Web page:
|Windsor downtown snapped up by Shmuel Farhi.|
Photograph by: Nick Brancaccio, The Windsor Star
WINDSOR, Ont. — London developer Shmuel Farhi has expanded his downtown land holdings, securing two prime riverfront properties.
Farhi Holdings has completed a $1.4-million deal to buy two half-acre sites on the east and west corners on Janette Avenue and Riverside Drive West.
Each property is zoned for mixed residential and commercial use, with permission to build up to 26 storeys.
"We are basically moving forward with our plan to develop the unique part of the city," Farhi said Monday. "This is part of a much larger plan and purchase.
"I don't come to Windsor to build a coffee shop. I come there to build and transform this great city that was hit so hard by the economic meltdown. I hope my vision for this part of town will be sooner rather than later."
Farhi said he would like to see fruition of the city's canal plan or construction of a marina in that area, but hinted that of greater importance would be expansion by either St. Clair College or the University of Windsor into the city's core.
Mayor Eddie Francis and council have for months been working with the two local post-secondary institutions and private landowners in a bid to bring more students downtown.
"We have to do something to bring people -- more white-collar jobs, those who stay after 6 p.m. and reside down there," Farhi said. "No community can exist if downtown has the perception it's not safe and healthy.
"With post-secondary education -- the college and university -- you move a mass of students."
Hundreds of students attend classes in the riverfront St. Clair Centre for the Arts -- the former Cleary International Centre -- and starting this fall dozens more will attend the college's new mediaplex in the former Salvation Army building at University Avenue West and Victoria Avenue.
University and college officials have provided few specifics about talks with the city.
"University of Windsor is continuing to explore opportunities to partner with the community to do what is best to revitalize the downtown core," said spokeswoman Holly Ward.
"We are looking at ways to work together to determine whether the university could enhance this important area of the city."
Farhi is a prominent -- and sometimes controversial -- figure in London where he owns 87 downtown sites at last count, including 16 parking lots.
Some political and economic development leaders in London complain about Farhi asserting his will because he owns so much, while others applaud his commitment to the city.
The developer owns four million square feet of office, retail, industrial and residential space in at least 17 municipalities throughout Ontario.
His entry into Windsor's downtown dates back to 2005 when he gained control of riverfront land at the corner of Riverside Drive West and Bruce Avenue valued at about $2 million in a land swap deal with the city that led to the construction of the $72.1-million WFCU Centre.
Farhi bought the former Lear plant land off Lauzon Road, chopped off a third of the property to sell to the city for its arena site and in exchange also received the riverfront land next to the art gallery.
In June, Farhi acquired a 24,000-square-foot, two-storey office building in the 200 block of Pitt Street West connected to the riverfront Radisson hotel. That agreement followed his purchase in late April of the former Bill Docherty-owned parking garage across the street from the office building for $4 million.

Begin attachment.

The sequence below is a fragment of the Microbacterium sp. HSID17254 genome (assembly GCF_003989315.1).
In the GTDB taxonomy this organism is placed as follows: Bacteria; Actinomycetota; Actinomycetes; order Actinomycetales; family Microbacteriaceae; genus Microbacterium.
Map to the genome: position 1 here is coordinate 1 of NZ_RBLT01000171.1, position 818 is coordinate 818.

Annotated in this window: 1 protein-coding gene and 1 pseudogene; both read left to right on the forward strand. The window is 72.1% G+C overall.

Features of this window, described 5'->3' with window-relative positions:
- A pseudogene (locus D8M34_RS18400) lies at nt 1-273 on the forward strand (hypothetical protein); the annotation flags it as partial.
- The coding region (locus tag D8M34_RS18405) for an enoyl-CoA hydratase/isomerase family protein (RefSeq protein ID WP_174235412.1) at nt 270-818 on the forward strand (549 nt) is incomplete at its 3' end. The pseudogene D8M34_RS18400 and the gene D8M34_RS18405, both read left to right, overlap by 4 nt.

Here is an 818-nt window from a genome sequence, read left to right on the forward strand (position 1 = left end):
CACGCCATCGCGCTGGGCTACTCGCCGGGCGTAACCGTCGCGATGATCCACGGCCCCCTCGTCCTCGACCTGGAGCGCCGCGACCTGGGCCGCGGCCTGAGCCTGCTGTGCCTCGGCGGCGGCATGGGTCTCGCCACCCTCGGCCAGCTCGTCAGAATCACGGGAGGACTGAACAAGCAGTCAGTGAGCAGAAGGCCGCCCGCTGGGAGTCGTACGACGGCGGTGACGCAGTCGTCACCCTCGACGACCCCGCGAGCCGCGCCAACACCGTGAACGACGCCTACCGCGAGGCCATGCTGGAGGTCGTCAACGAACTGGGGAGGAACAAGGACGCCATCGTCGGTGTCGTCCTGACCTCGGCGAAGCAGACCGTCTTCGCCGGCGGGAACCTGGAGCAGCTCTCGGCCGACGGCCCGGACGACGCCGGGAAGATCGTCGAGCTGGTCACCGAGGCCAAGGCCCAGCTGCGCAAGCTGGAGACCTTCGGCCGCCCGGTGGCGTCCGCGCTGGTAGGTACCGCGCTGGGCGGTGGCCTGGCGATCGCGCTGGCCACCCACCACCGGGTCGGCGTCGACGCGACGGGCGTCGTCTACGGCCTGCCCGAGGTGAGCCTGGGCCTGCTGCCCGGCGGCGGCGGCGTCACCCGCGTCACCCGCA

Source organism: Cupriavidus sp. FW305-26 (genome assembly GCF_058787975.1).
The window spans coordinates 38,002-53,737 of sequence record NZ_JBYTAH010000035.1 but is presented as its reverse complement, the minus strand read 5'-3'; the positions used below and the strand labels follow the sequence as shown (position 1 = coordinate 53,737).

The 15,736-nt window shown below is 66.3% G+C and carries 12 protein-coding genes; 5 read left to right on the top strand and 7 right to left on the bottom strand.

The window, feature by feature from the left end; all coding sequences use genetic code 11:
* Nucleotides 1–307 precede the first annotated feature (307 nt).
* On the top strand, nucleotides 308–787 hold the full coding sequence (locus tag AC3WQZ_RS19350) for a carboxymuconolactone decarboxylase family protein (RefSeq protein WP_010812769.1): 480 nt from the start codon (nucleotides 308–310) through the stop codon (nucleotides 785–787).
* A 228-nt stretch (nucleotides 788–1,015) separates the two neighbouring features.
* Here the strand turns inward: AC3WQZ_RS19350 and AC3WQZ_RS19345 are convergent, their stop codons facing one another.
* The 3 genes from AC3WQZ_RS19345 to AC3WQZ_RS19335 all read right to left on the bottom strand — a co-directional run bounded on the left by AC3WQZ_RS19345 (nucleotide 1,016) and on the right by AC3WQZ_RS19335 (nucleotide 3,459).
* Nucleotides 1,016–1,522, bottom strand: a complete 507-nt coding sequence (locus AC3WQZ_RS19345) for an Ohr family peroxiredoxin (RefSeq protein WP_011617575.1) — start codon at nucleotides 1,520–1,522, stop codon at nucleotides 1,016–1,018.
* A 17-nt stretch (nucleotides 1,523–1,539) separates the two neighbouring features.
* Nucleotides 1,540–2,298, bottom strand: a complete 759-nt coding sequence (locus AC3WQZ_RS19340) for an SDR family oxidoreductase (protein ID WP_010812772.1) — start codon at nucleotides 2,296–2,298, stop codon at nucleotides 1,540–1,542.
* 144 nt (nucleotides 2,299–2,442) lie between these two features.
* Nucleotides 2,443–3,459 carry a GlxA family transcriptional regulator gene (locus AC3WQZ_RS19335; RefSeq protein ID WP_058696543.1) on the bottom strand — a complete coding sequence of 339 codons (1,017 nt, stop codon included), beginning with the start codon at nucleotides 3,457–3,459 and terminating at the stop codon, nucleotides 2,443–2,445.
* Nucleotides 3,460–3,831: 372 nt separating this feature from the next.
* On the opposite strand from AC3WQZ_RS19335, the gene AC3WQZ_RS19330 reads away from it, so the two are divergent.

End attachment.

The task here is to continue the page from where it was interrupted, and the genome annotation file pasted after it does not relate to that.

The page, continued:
Farhi indicated Monday he has reached tentative deals for more property downtown which he will reveal in the coming weeks.
He did not want to discuss any further details about those deals.
"In time you will find out," he said.
Coun. Alan Halberstadt said he was aware of Farhi's recent downtown land purchase, but not of specifics regarding plans.
"I would certainly welcome redevelopment in the area -- it's been dormant," he said. "But not seeing his plans and how much it may impact city taxpayers, it's hard to make a judgment.
"I know he has had some struggles in London because I've talked to people with the BIA there. Perhaps that happens when one individual gets a monopoly of land and sometimes can dictate how a city or downtown develops. But that's premature here."
Coun. Ron Jones represents the ward where Farhi purchased the riverfront land.
"Certainly he has a track record for development and it will be interesting to see what he has planned for the area," he said.
"I'd be interested to hear anything that brings people downtown."
Real estate agent Greg Barlow, who brokered the latest Farhi transaction, said the developer purchased the lands from a local family which held the two properties for over 20 years.
The lands have remained vacant for decades, although in 2003 a 32-storey condominium-hotel development was pitched for the site by a group of Michigan investors.
The plan was killed by city officials after neighbouring property owners in the Waterpark condominium complained of such a large structure obstructing their riverfront view and being in such close proximity.
Farhi did soil testing and core sampling before completing the deal, Barlow said. The deal closed on July 30. The real estate agent was not made privy to any specific plans Farhi has for the properties, he said.
Real estate agent Greg Barlow also provided an update on the Investors Group move into the former Canderel Building at 1 Riverside Dr. W.
The firm has already moved staff from its Temple Drive location into the building's fifth floor, where it is occupying 5,000 square feet. Investors Group will not move into the first-floor riverfront storefront location next to the Keg Restaurant until August 2012 when its lease on Temple expires.
The firm has a 10-year commitment to the location where it will occupy 10,000 square feet of the available 28,000 square feet of the building's ground floor.